Everything has changed, nothing has changed

It was only this week it dawned on me that, in our gripping and rapidly daunting state of statelessness, I had entered a self-imposed state of purdah with my blog.  For no reason at all.  No more…

If you are looking for some insight on what a hung parliament will mean for science then you might be interested in the following article on ScienceInsider which assumes a Conservative/Lib Dem arrangement.  But if we were speculating before the General Election about the impact on science of a clear result, then we really are in unchartered water now.

If you want some more on the science-relevant comings and goings in parliament then check out the New Scientist’s blog ‘The S word.’ Some of you may have also seen Mark Henderson’s blog which looks with dismay at the new parliament’s make-up of MPs with a science background.  They put it at 77MPs.  We are doing our own analysis at the moment.

I was at a lecture being given by Nial Dickson (Chief Executive at the General Medical Council) at Green Templeton College last night as the news filtered through that Gordon Brown was stepping down.  As an aside you might want to check out the new Health Experiences Institute at Green Templeton College which is a welcome and innovative newcomer to the growing field of expertise.  It aims to look at the  ‘attitudes, values and experiences of people coping with illness or making decisions about their health, and to use this to make a difference.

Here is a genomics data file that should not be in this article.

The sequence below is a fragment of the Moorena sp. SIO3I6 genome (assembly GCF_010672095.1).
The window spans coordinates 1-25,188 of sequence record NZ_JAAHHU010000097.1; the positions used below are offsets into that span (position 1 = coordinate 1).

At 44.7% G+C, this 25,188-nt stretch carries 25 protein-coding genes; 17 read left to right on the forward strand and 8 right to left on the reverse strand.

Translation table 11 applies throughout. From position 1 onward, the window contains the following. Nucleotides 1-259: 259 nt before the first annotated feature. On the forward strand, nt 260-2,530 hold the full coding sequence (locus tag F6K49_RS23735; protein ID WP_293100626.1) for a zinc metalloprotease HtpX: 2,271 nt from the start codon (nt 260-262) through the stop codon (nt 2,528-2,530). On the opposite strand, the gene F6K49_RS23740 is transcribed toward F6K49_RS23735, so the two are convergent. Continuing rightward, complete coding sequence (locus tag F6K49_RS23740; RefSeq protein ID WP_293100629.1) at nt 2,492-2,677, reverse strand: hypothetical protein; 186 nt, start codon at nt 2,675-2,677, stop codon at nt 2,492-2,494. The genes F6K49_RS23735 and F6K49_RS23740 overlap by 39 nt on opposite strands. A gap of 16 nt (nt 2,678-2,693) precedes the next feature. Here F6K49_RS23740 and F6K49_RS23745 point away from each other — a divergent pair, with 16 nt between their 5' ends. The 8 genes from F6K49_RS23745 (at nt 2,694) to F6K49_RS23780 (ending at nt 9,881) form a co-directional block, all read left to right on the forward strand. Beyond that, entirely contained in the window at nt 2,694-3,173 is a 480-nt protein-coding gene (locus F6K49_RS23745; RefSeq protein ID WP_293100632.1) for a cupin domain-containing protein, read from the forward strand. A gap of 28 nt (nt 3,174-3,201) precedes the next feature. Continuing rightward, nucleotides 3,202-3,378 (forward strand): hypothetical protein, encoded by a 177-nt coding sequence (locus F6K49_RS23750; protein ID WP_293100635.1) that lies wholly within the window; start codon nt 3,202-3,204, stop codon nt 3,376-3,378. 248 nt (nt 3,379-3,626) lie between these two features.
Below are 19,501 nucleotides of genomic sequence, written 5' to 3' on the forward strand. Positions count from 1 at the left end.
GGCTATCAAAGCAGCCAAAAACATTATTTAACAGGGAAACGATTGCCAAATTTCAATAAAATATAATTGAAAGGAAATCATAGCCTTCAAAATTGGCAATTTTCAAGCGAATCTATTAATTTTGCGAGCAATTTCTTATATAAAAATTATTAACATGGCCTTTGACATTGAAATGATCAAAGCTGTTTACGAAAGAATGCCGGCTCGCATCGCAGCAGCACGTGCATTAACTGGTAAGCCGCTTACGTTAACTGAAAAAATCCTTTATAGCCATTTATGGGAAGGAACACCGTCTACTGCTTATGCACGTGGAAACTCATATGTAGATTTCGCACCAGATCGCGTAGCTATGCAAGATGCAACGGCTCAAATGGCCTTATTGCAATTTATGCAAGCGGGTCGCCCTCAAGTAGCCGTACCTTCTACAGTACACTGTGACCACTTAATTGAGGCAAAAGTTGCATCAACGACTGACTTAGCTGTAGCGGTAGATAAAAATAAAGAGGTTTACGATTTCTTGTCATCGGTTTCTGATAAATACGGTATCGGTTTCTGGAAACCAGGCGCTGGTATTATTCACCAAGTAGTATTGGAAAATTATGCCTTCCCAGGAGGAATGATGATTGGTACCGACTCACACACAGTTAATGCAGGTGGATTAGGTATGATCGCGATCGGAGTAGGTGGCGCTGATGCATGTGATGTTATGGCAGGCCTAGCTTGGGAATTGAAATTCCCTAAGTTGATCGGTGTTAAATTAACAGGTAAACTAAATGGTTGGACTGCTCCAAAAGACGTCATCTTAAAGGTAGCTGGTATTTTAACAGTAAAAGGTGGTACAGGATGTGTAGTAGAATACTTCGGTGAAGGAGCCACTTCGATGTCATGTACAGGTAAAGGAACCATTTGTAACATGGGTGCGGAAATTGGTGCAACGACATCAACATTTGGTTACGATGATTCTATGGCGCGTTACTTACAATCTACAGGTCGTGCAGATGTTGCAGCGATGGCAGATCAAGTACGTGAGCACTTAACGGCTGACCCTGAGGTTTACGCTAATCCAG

It wasn’t too long before the after-lecture questions and discussions last night  turned to fiscal issues.  There was much talk about ‘quality improvement’ in the NHS which seems to be the new mantra for how we will survive the coming age of austerity.   Science watch this space because it is undoubtedly coming our way too.

The discussion reminded me of the supper I had with some colleagues from member charities a few weeks ago.  Our premise was to discuss what might be after the General Election and plan accordingly and I dug out my notes of the conversation today.  Seems that what I wrote then is prescient for the role of medical research charities in an era of new politics: to advocate for what is best for research of patient benefit; to be the innovators in the system and; to unsettle the status quo where this is self-serving.

In that sense nothing has changed.

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